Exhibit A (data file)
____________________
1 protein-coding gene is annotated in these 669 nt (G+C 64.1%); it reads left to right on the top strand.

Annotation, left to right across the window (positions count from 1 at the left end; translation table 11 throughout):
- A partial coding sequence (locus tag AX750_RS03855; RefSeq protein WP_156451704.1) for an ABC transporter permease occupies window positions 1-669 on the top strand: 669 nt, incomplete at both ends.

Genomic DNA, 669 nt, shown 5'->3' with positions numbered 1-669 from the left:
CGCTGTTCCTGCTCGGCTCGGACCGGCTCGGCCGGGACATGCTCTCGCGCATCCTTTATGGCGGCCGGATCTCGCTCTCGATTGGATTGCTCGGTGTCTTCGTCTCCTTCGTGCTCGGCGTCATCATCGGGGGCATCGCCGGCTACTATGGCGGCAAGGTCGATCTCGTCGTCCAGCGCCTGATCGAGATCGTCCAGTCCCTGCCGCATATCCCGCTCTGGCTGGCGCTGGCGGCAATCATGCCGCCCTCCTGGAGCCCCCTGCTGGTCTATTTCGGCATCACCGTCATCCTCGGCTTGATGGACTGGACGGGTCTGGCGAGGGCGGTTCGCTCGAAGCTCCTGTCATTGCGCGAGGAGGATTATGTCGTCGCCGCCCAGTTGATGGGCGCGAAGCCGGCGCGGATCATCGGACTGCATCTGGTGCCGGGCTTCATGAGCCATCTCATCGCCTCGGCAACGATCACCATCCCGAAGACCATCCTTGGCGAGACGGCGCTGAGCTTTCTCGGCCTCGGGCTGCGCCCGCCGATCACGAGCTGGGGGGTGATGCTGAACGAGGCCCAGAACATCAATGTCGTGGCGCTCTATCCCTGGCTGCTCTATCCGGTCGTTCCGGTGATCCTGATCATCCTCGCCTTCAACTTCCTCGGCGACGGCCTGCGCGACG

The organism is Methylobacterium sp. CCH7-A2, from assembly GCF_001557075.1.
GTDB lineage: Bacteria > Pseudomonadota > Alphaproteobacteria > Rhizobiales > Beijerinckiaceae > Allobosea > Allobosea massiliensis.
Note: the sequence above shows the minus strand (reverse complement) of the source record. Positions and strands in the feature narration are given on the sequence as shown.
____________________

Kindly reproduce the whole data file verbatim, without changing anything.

1 protein-coding gene is annotated in these 669 nt (G+C 64.1%); it reads left to right on the top strand.

Annotation, left to right across the window (positions count from 1 at the left end; translation table 11 throughout):
- A partial coding sequence (locus tag AX750_RS03855; RefSeq protein WP_156451704.1) for an ABC transporter permease occupies window positions 1-669 on the top strand: 669 nt, incomplete at both ends.

Genomic DNA, 669 nt, shown 5'->3' with positions numbered 1-669 from the left:
CGCTGTTCCTGCTCGGCTCGGACCGGCTCGGCCGGGACATGCTCTCGCGCATCCTTTATGGCGGCCGGATCTCGCTCTCGATTGGATTGCTCGGTGTCTTCGTCTCCTTCGTGCTCGGCGTCATCATCGGGGGCATCGCCGGCTACTATGGCGGCAAGGTCGATCTCGTCGTCCAGCGCCTGATCGAGATCGTCCAGTCCCTGCCGCATATCCCGCTCTGGCTGGCGCTGGCGGCAATCATGCCGCCCTCCTGGAGCCCCCTGCTGGTCTATTTCGGCATCACCGTCATCCTCGGCTTGATGGACTGGACGGGTCTGGCGAGGGCGGTTCGCTCGAAGCTCCTGTCATTGCGCGAGGAGGATTATGTCGTCGCCGCCCAGTTGATGGGCGCGAAGCCGGCGCGGATCATCGGACTGCATCTGGTGCCGGGCTTCATGAGCCATCTCATCGCCTCGGCAACGATCACCATCCCGAAGACCATCCTTGGCGAGACGGCGCTGAGCTTTCTCGGCCTCGGGCTGCGCCCGCCGATCACGAGCTGGGGGGTGATGCTGAACGAGGCCCAGAACATCAATGTCGTGGCGCTCTATCCCTGGCTGCTCTATCCGGTCGTTCCGGTGATCCTGATCATCCTCGCCTTCAACTTCCTCGGCGACGGCCTGCGCGACG

The organism is Methylobacterium sp. CCH7-A2, from assembly GCF_001557075.1.
GTDB lineage: Bacteria > Pseudomonadota > Alphaproteobacteria > Rhizobiales > Beijerinckiaceae > Allobosea > Allobosea massiliensis.
Note: the sequence above shows the minus strand (reverse complement) of the source record. Positions and strands in the feature narration are given on the sequence as shown.